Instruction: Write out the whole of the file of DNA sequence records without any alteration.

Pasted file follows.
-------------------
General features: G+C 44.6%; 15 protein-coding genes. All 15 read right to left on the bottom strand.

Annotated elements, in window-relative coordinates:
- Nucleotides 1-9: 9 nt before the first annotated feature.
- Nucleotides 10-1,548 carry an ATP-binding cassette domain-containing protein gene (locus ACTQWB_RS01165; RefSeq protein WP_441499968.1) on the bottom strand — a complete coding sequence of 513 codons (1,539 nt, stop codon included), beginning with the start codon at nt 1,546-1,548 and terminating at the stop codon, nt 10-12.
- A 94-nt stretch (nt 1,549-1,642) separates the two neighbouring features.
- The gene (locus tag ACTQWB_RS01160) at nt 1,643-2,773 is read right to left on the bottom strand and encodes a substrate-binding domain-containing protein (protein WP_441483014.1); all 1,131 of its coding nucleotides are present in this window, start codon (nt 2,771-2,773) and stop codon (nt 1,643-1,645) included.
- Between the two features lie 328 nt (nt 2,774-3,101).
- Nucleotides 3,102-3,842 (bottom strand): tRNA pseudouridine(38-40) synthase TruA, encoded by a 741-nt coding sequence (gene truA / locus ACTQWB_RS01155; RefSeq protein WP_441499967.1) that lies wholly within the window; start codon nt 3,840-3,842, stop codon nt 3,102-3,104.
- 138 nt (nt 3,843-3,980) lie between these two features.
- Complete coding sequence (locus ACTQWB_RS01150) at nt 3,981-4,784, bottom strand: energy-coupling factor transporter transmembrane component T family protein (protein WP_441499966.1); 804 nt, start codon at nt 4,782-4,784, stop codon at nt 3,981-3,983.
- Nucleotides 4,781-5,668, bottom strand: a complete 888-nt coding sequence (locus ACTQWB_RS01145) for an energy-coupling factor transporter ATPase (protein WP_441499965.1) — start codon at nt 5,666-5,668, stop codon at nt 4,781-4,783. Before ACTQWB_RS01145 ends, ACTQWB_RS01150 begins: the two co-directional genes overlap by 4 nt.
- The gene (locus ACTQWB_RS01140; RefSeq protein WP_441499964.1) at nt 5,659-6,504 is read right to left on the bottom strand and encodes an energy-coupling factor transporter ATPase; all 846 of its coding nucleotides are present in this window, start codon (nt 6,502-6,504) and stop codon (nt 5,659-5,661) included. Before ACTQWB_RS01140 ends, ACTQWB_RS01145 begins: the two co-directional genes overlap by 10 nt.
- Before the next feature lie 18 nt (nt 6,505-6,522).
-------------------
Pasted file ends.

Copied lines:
General features: G+C 44.6%; 15 protein-coding genes. All 15 read right to left on the bottom strand.

Annotated elements, in window-relative coordinates:
- Nucleotides 1-9: 9 nt before the first annotated feature.
- Nucleotides 10-1,548 carry an ATP-binding cassette domain-containing protein gene (locus ACTQWB_RS01165; RefSeq protein WP_441499968.1) on the bottom strand — a complete coding sequence of 513 codons (1,539 nt, stop codon included), beginning with the start codon at nt 1,546-1,548 and terminating at the stop codon, nt 10-12.
- A 94-nt stretch (nt 1,549-1,642) separates the two neighbouring features.
- The gene (locus tag ACTQWB_RS01160) at nt 1,643-2,773 is read right to left on the bottom strand and encodes a substrate-binding domain-containing protein (protein WP_441483014.1); all 1,131 of its coding nucleotides are present in this window, start codon (nt 2,771-2,773) and stop codon (nt 1,643-1,645) included.
- Between the two features lie 328 nt (nt 2,774-3,101).
- Nucleotides 3,102-3,842 (bottom strand): tRNA pseudouridine(38-40) synthase TruA, encoded by a 741-nt coding sequence (gene truA / locus ACTQWB_RS01155; RefSeq protein WP_441499967.1) that lies wholly within the window; start codon nt 3,840-3,842, stop codon nt 3,102-3,104.
- 138 nt (nt 3,843-3,980) lie between these two features.
- Complete coding sequence (locus ACTQWB_RS01150) at nt 3,981-4,784, bottom strand: energy-coupling factor transporter transmembrane component T family protein (protein WP_441499966.1); 804 nt, start codon at nt 4,782-4,784, stop codon at nt 3,981-3,983.
- Nucleotides 4,781-5,668, bottom strand: a complete 888-nt coding sequence (locus ACTQWB_RS01145) for an energy-coupling factor transporter ATPase (protein WP_441499965.1) — start codon at nt 5,666-5,668, stop codon at nt 4,781-4,783. Before ACTQWB_RS01145 ends, ACTQWB_RS01150 begins: the two co-directional genes overlap by 4 nt.
- The gene (locus ACTQWB_RS01140; RefSeq protein WP_441499964.1) at nt 5,659-6,504 is read right to left on the bottom strand and encodes an energy-coupling factor transporter ATPase; all 846 of its coding nucleotides are present in this window, start codon (nt 6,502-6,504) and stop codon (nt 5,659-5,661) included. Before ACTQWB_RS01140 ends, ACTQWB_RS01145 begins: the two co-directional genes overlap by 10 nt.
- Before the next feature lie 18 nt (nt 6,505-6,522).